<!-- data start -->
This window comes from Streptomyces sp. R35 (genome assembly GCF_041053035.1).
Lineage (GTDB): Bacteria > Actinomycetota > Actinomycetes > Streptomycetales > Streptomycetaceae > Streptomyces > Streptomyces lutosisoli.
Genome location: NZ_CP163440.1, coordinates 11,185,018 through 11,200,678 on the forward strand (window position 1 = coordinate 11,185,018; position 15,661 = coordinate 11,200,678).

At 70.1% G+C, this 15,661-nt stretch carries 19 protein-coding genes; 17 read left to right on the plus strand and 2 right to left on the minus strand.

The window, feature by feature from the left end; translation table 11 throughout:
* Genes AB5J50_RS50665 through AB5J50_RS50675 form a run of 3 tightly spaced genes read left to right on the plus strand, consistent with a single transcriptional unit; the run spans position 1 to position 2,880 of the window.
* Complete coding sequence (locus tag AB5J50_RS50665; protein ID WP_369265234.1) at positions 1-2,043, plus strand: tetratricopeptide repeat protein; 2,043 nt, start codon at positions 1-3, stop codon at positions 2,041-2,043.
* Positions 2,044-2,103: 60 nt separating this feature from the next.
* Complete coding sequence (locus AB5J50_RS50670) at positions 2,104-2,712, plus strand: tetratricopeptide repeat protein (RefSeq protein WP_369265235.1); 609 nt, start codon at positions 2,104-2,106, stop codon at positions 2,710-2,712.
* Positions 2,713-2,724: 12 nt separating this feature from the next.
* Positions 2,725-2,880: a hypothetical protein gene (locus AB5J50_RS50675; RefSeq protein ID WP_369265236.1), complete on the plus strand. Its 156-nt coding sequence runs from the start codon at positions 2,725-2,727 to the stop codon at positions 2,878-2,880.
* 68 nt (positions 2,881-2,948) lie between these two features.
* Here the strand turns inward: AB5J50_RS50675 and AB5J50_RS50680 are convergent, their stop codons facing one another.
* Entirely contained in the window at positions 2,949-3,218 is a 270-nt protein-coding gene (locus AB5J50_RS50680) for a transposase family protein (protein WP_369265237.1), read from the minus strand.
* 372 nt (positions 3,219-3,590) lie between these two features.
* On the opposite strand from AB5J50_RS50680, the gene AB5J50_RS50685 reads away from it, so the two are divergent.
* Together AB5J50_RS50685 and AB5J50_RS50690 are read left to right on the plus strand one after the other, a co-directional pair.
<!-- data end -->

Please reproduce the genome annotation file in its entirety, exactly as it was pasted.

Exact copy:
This window comes from Streptomyces sp. R35 (genome assembly GCF_041053035.1).
Lineage (GTDB): Bacteria > Actinomycetota > Actinomycetes > Streptomycetales > Streptomycetaceae > Streptomyces > Streptomyces lutosisoli.
Genome location: NZ_CP163440.1, coordinates 11,185,018 through 11,200,678 on the forward strand (window position 1 = coordinate 11,185,018; position 15,661 = coordinate 11,200,678).

At 70.1% G+C, this 15,661-nt stretch carries 19 protein-coding genes; 17 read left to right on the plus strand and 2 right to left on the minus strand.

The window, feature by feature from the left end; translation table 11 throughout:
* Genes AB5J50_RS50665 through AB5J50_RS50675 form a run of 3 tightly spaced genes read left to right on the plus strand, consistent with a single transcriptional unit; the run spans position 1 to position 2,880 of the window.
* Complete coding sequence (locus tag AB5J50_RS50665; protein ID WP_369265234.1) at positions 1-2,043, plus strand: tetratricopeptide repeat protein; 2,043 nt, start codon at positions 1-3, stop codon at positions 2,041-2,043.
* Positions 2,044-2,103: 60 nt separating this feature from the next.
* Complete coding sequence (locus AB5J50_RS50670) at positions 2,104-2,712, plus strand: tetratricopeptide repeat protein (RefSeq protein WP_369265235.1); 609 nt, start codon at positions 2,104-2,106, stop codon at positions 2,710-2,712.
* Positions 2,713-2,724: 12 nt separating this feature from the next.
* Positions 2,725-2,880: a hypothetical protein gene (locus AB5J50_RS50675; RefSeq protein ID WP_369265236.1), complete on the plus strand. Its 156-nt coding sequence runs from the start codon at positions 2,725-2,727 to the stop codon at positions 2,878-2,880.
* 68 nt (positions 2,881-2,948) lie between these two features.
* Here the strand turns inward: AB5J50_RS50675 and AB5J50_RS50680 are convergent, their stop codons facing one another.
* Entirely contained in the window at positions 2,949-3,218 is a 270-nt protein-coding gene (locus AB5J50_RS50680) for a transposase family protein (protein WP_369265237.1), read from the minus strand.
* 372 nt (positions 3,219-3,590) lie between these two features.
* On the opposite strand from AB5J50_RS50680, the gene AB5J50_RS50685 reads away from it, so the two are divergent.
* Together AB5J50_RS50685 and AB5J50_RS50690 are read left to right on the plus strand one after the other, a co-directional pair.